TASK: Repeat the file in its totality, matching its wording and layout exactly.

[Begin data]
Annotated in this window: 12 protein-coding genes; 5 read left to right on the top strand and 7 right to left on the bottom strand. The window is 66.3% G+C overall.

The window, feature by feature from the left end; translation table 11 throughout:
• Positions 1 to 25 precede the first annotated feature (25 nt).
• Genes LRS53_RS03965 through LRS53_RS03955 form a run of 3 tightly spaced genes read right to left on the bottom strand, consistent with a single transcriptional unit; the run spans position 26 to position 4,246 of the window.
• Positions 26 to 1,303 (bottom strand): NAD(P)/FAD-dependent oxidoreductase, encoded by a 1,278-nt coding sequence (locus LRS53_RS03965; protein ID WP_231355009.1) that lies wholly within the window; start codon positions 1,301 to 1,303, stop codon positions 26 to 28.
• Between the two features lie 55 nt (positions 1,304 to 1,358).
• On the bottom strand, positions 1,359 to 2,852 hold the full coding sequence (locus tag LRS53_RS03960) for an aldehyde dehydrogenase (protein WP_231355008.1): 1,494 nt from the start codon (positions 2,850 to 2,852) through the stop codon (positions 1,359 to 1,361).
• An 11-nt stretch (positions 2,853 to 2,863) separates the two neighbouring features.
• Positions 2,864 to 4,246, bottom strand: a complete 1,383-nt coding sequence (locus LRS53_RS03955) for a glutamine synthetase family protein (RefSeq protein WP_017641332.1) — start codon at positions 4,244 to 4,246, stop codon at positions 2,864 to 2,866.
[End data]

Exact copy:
Annotated in this window: 12 protein-coding genes; 5 read left to right on the top strand and 7 right to left on the bottom strand. The window is 66.3% G+C overall.

The window, feature by feature from the left end; translation table 11 throughout:
• Positions 1 to 25 precede the first annotated feature (25 nt).
• Genes LRS53_RS03965 through LRS53_RS03955 form a run of 3 tightly spaced genes read right to left on the bottom strand, consistent with a single transcriptional unit; the run spans position 26 to position 4,246 of the window.
• Positions 26 to 1,303 (bottom strand): NAD(P)/FAD-dependent oxidoreductase, encoded by a 1,278-nt coding sequence (locus LRS53_RS03965; protein ID WP_231355009.1) that lies wholly within the window; start codon positions 1,301 to 1,303, stop codon positions 26 to 28.
• Between the two features lie 55 nt (positions 1,304 to 1,358).
• On the bottom strand, positions 1,359 to 2,852 hold the full coding sequence (locus tag LRS53_RS03960) for an aldehyde dehydrogenase (protein WP_231355008.1): 1,494 nt from the start codon (positions 2,850 to 2,852) through the stop codon (positions 1,359 to 1,361).
• An 11-nt stretch (positions 2,853 to 2,863) separates the two neighbouring features.
• Positions 2,864 to 4,246, bottom strand: a complete 1,383-nt coding sequence (locus LRS53_RS03955) for a glutamine synthetase family protein (RefSeq protein WP_017641332.1) — start codon at positions 4,244 to 4,246, stop codon at positions 2,864 to 2,866.